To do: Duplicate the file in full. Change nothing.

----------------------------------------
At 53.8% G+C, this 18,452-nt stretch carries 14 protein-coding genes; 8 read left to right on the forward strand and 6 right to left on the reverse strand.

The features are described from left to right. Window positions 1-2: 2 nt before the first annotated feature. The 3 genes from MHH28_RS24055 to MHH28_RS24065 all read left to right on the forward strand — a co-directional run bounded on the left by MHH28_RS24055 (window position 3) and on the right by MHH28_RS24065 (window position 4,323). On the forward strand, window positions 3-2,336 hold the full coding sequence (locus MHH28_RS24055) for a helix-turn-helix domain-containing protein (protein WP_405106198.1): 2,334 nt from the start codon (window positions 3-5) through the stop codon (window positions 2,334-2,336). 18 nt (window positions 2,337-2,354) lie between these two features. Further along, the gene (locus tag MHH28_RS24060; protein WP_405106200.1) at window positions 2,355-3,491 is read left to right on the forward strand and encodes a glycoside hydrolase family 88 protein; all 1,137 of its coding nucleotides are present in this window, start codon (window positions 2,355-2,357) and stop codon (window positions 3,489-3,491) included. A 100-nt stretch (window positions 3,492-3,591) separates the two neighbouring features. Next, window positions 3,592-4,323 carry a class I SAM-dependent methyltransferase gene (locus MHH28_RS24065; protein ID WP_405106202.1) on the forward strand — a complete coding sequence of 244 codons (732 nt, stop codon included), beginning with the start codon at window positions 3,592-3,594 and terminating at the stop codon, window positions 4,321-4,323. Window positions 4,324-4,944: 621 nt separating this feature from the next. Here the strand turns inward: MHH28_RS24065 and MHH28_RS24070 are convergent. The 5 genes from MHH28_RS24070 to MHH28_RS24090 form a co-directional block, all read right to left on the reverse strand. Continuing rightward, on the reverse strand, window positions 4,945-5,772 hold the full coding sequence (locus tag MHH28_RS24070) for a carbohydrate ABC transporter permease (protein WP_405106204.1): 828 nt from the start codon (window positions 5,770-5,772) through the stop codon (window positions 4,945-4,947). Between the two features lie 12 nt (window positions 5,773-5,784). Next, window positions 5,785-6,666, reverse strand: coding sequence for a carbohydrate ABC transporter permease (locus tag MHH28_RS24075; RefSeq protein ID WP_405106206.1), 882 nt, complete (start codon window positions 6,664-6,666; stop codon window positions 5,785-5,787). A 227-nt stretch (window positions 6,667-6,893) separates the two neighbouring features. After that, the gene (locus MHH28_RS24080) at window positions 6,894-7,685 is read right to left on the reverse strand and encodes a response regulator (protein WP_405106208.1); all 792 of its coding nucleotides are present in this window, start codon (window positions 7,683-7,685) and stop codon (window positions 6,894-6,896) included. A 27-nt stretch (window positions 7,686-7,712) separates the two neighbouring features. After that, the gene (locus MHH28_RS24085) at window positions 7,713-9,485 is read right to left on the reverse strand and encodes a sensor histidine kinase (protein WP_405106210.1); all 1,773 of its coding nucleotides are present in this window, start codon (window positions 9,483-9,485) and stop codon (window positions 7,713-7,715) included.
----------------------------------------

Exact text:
At 53.8% G+C, this 18,452-nt stretch carries 14 protein-coding genes; 8 read left to right on the forward strand and 6 right to left on the reverse strand.

The features are described from left to right. Window positions 1-2: 2 nt before the first annotated feature. The 3 genes from MHH28_RS24055 to MHH28_RS24065 all read left to right on the forward strand — a co-directional run bounded on the left by MHH28_RS24055 (window position 3) and on the right by MHH28_RS24065 (window position 4,323). On the forward strand, window positions 3-2,336 hold the full coding sequence (locus MHH28_RS24055) for a helix-turn-helix domain-containing protein (protein WP_405106198.1): 2,334 nt from the start codon (window positions 3-5) through the stop codon (window positions 2,334-2,336). 18 nt (window positions 2,337-2,354) lie between these two features. Further along, the gene (locus tag MHH28_RS24060; protein WP_405106200.1) at window positions 2,355-3,491 is read left to right on the forward strand and encodes a glycoside hydrolase family 88 protein; all 1,137 of its coding nucleotides are present in this window, start codon (window positions 2,355-2,357) and stop codon (window positions 3,489-3,491) included. A 100-nt stretch (window positions 3,492-3,591) separates the two neighbouring features. Next, window positions 3,592-4,323 carry a class I SAM-dependent methyltransferase gene (locus MHH28_RS24065; protein ID WP_405106202.1) on the forward strand — a complete coding sequence of 244 codons (732 nt, stop codon included), beginning with the start codon at window positions 3,592-3,594 and terminating at the stop codon, window positions 4,321-4,323. Window positions 4,324-4,944: 621 nt separating this feature from the next. Here the strand turns inward: MHH28_RS24065 and MHH28_RS24070 are convergent. The 5 genes from MHH28_RS24070 to MHH28_RS24090 form a co-directional block, all read right to left on the reverse strand. Continuing rightward, on the reverse strand, window positions 4,945-5,772 hold the full coding sequence (locus tag MHH28_RS24070) for a carbohydrate ABC transporter permease (protein WP_405106204.1): 828 nt from the start codon (window positions 5,770-5,772) through the stop codon (window positions 4,945-4,947). Between the two features lie 12 nt (window positions 5,773-5,784). Next, window positions 5,785-6,666, reverse strand: coding sequence for a carbohydrate ABC transporter permease (locus tag MHH28_RS24075; RefSeq protein ID WP_405106206.1), 882 nt, complete (start codon window positions 6,664-6,666; stop codon window positions 5,785-5,787). A 227-nt stretch (window positions 6,667-6,893) separates the two neighbouring features. After that, the gene (locus MHH28_RS24080) at window positions 6,894-7,685 is read right to left on the reverse strand and encodes a response regulator (protein WP_405106208.1); all 792 of its coding nucleotides are present in this window, start codon (window positions 7,683-7,685) and stop codon (window positions 6,894-6,896) included. A 27-nt stretch (window positions 7,686-7,712) separates the two neighbouring features. After that, the gene (locus MHH28_RS24085) at window positions 7,713-9,485 is read right to left on the reverse strand and encodes a sensor histidine kinase (protein WP_405106210.1); all 1,773 of its coding nucleotides are present in this window, start codon (window positions 9,483-9,485) and stop codon (window positions 7,713-7,715) included.